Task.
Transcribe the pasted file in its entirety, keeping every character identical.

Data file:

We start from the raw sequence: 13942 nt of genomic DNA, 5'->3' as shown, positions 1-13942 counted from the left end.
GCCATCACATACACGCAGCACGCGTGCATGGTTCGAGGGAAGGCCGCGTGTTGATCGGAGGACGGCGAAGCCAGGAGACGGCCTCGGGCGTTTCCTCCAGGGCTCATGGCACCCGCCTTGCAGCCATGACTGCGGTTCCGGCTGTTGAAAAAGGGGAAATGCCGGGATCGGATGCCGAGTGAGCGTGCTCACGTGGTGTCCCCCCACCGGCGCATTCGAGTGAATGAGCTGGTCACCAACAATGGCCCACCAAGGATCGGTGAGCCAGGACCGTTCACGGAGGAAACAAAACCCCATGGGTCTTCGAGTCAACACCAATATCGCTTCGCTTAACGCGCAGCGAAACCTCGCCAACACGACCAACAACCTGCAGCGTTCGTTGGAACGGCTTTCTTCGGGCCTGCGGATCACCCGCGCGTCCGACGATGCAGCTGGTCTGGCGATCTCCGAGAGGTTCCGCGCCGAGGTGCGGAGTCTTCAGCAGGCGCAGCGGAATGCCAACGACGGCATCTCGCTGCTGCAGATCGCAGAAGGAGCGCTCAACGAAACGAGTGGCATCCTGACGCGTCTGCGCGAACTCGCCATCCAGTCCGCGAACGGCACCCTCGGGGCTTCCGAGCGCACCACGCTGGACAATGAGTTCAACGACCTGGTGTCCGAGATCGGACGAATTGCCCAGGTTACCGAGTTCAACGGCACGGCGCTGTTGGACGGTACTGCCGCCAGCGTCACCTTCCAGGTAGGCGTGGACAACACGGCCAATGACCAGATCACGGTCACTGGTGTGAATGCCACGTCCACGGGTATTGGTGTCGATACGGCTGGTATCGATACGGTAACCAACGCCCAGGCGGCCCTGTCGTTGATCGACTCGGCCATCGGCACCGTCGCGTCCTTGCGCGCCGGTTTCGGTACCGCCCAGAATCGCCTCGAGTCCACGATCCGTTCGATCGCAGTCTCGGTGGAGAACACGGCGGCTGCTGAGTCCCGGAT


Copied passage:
We start from the raw sequence: 13942 nt of genomic DNA, 5'->3' as shown, positions 1-13942 counted from the left end.
GCCATCACATACACGCAGCACGCGTGCATGGTTCGAGGGAAGGCCGCGTGTTGATCGGAGGACGGCGAAGCCAGGAGACGGCCTCGGGCGTTTCCTCCAGGGCTCATGGCACCCGCCTTGCAGCCATGACTGCGGTTCCGGCTGTTGAAAAAGGGGAAATGCCGGGATCGGATGCCGAGTGAGCGTGCTCACGTGGTGTCCCCCCACCGGCGCATTCGAGTGAATGAGCTGGTCACCAACAATGGCCCACCAAGGATCGGTGAGCCAGGACCGTTCACGGAGGAAACAAAACCCCATGGGTCTTCGAGTCAACACCAATATCGCTTCGCTTAACGCGCAGCGAAACCTCGCCAACACGACCAACAACCTGCAGCGTTCGTTGGAACGGCTTTCTTCGGGCCTGCGGATCACCCGCGCGTCCGACGATGCAGCTGGTCTGGCGATCTCCGAGAGGTTCCGCGCCGAGGTGCGGAGTCTTCAGCAGGCGCAGCGGAATGCCAACGACGGCATCTCGCTGCTGCAGATCGCAGAAGGAGCGCTCAACGAAACGAGTGGCATCCTGACGCGTCTGCGCGAACTCGCCATCCAGTCCGCGAACGGCACCCTCGGGGCTTCCGAGCGCACCACGCTGGACAATGAGTTCAACGACCTGGTGTCCGAGATCGGACGAATTGCCCAGGTTACCGAGTTCAACGGCACGGCGCTGTTGGACGGTACTGCCGCCAGCGTCACCTTCCAGGTAGGCGTGGACAACACGGCCAATGACCAGATCACGGTCACTGGTGTGAATGCCACGTCCACGGGTATTGGTGTCGATACGGCTGGTATCGATACGGTAACCAACGCCCAGGCGGCCCTGTCGTTGATCGACTCGGCCATCGGCACCGTCGCGTCCTTGCGCGCCGGTTTCGGTACCGCCCAGAATCGCCTCGAGTCCACGATCCGTTCGATCGCAGTCTCGGTGGAGAACACGGCGGCTGCTGAGTCCCGGAT